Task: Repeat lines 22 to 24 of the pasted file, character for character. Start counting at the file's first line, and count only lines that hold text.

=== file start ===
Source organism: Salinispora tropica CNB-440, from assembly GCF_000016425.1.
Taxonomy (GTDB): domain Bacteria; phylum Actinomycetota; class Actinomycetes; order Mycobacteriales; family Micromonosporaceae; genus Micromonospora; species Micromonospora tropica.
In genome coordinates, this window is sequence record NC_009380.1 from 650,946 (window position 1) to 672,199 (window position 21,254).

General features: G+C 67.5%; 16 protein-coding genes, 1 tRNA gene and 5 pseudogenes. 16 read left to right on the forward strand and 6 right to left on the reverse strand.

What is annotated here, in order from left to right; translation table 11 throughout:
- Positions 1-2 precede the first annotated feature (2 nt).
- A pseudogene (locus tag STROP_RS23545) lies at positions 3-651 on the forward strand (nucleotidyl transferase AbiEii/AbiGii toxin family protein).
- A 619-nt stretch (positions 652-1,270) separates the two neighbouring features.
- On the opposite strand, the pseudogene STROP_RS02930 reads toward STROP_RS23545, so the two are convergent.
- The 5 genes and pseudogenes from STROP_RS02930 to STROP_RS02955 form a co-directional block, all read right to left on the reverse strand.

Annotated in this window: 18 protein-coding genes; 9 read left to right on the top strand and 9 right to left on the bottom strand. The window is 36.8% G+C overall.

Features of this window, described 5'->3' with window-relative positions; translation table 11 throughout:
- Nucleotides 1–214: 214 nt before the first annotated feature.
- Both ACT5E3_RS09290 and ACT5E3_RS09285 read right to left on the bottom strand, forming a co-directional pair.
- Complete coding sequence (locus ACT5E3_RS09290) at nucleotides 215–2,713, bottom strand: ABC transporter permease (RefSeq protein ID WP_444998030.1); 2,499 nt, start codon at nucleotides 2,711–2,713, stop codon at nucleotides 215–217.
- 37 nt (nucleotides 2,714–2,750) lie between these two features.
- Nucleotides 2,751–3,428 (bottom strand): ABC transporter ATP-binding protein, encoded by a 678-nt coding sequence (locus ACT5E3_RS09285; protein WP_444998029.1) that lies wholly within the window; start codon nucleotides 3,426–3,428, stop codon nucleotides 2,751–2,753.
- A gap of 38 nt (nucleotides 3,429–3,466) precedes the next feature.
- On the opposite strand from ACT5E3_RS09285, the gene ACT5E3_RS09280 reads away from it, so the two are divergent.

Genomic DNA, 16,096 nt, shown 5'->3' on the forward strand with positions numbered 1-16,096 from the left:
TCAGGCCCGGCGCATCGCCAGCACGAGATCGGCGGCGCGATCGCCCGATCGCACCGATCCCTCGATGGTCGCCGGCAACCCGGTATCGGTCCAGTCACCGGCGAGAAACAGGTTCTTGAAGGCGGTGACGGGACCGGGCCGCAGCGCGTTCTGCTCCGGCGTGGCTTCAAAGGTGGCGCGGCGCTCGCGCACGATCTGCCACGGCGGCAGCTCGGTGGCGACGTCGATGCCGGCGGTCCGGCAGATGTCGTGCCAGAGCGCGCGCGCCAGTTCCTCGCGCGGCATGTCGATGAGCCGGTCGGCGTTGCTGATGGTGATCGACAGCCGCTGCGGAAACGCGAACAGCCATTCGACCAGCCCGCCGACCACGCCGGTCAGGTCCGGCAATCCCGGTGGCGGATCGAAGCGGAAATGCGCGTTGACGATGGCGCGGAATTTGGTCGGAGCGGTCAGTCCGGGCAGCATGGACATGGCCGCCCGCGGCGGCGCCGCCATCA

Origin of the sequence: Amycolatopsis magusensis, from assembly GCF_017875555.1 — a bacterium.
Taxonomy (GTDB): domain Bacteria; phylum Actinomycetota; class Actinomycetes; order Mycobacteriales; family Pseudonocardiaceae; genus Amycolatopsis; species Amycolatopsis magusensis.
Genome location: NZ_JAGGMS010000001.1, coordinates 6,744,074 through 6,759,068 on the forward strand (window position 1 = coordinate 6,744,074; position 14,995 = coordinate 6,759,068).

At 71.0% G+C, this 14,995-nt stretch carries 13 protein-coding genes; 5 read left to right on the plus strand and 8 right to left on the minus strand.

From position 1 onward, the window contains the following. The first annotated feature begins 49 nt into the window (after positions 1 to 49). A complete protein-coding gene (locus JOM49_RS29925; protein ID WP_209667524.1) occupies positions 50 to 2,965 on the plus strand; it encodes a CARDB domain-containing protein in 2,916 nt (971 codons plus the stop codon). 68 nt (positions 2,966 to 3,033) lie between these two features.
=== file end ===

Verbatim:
Origin of the sequence: Amycolatopsis magusensis, from assembly GCF_017875555.1 — a bacterium.
Taxonomy (GTDB): domain Bacteria; phylum Actinomycetota; class Actinomycetes; order Mycobacteriales; family Pseudonocardiaceae; genus Amycolatopsis; species Amycolatopsis magusensis.
Genome location: NZ_JAGGMS010000001.1, coordinates 6,744,074 through 6,759,068 on the forward strand (window position 1 = coordinate 6,744,074; position 14,995 = coordinate 6,759,068).